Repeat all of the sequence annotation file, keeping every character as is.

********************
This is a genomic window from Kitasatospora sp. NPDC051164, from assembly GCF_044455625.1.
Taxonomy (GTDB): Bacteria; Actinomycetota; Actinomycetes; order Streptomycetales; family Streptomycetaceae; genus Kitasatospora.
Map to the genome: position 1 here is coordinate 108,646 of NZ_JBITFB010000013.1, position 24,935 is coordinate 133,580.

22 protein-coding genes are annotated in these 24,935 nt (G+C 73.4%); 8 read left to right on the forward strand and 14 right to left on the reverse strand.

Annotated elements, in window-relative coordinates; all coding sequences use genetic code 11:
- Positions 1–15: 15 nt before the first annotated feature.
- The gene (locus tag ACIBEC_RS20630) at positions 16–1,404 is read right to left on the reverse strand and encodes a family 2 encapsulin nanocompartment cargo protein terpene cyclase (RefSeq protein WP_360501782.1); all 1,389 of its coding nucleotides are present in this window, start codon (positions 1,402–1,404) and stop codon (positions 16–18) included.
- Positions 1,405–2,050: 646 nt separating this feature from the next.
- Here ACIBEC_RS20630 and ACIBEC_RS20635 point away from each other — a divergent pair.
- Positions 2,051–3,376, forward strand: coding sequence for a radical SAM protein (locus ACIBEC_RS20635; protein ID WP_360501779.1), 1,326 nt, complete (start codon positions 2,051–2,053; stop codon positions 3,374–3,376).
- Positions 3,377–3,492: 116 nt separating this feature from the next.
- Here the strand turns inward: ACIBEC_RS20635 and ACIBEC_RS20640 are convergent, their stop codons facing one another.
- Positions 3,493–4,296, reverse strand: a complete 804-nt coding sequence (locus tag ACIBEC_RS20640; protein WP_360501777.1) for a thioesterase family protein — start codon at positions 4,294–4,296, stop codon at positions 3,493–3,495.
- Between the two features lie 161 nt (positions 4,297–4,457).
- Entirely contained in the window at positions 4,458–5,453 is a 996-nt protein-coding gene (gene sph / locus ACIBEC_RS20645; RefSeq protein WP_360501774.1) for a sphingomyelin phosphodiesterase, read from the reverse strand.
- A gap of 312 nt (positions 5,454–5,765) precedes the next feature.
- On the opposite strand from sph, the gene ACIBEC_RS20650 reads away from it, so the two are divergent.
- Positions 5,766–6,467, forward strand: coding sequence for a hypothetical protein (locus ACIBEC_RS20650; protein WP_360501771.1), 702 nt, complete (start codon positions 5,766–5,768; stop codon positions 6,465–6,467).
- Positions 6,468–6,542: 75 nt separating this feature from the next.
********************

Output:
This is a genomic window from Kitasatospora sp. NPDC051164, from assembly GCF_044455625.1.
Taxonomy (GTDB): Bacteria; Actinomycetota; Actinomycetes; order Streptomycetales; family Streptomycetaceae; genus Kitasatospora.
Map to the genome: position 1 here is coordinate 108,646 of NZ_JBITFB010000013.1, position 24,935 is coordinate 133,580.

22 protein-coding genes are annotated in these 24,935 nt (G+C 73.4%); 8 read left to right on the forward strand and 14 right to left on the reverse strand.

Annotated elements, in window-relative coordinates; all coding sequences use genetic code 11:
- Positions 1–15: 15 nt before the first annotated feature.
- The gene (locus tag ACIBEC_RS20630) at positions 16–1,404 is read right to left on the reverse strand and encodes a family 2 encapsulin nanocompartment cargo protein terpene cyclase (RefSeq protein WP_360501782.1); all 1,389 of its coding nucleotides are present in this window, start codon (positions 1,402–1,404) and stop codon (positions 16–18) included.
- Positions 1,405–2,050: 646 nt separating this feature from the next.
- Here ACIBEC_RS20630 and ACIBEC_RS20635 point away from each other — a divergent pair.
- Positions 2,051–3,376, forward strand: coding sequence for a radical SAM protein (locus ACIBEC_RS20635; protein ID WP_360501779.1), 1,326 nt, complete (start codon positions 2,051–2,053; stop codon positions 3,374–3,376).
- Positions 3,377–3,492: 116 nt separating this feature from the next.
- Here the strand turns inward: ACIBEC_RS20635 and ACIBEC_RS20640 are convergent, their stop codons facing one another.
- Positions 3,493–4,296, reverse strand: a complete 804-nt coding sequence (locus tag ACIBEC_RS20640; protein WP_360501777.1) for a thioesterase family protein — start codon at positions 4,294–4,296, stop codon at positions 3,493–3,495.
- Between the two features lie 161 nt (positions 4,297–4,457).
- Entirely contained in the window at positions 4,458–5,453 is a 996-nt protein-coding gene (gene sph / locus ACIBEC_RS20645; RefSeq protein WP_360501774.1) for a sphingomyelin phosphodiesterase, read from the reverse strand.
- A gap of 312 nt (positions 5,454–5,765) precedes the next feature.
- On the opposite strand from sph, the gene ACIBEC_RS20650 reads away from it, so the two are divergent.
- Positions 5,766–6,467, forward strand: coding sequence for a hypothetical protein (locus ACIBEC_RS20650; protein WP_360501771.1), 702 nt, complete (start codon positions 5,766–5,768; stop codon positions 6,465–6,467).
- Positions 6,468–6,542: 75 nt separating this feature from the next.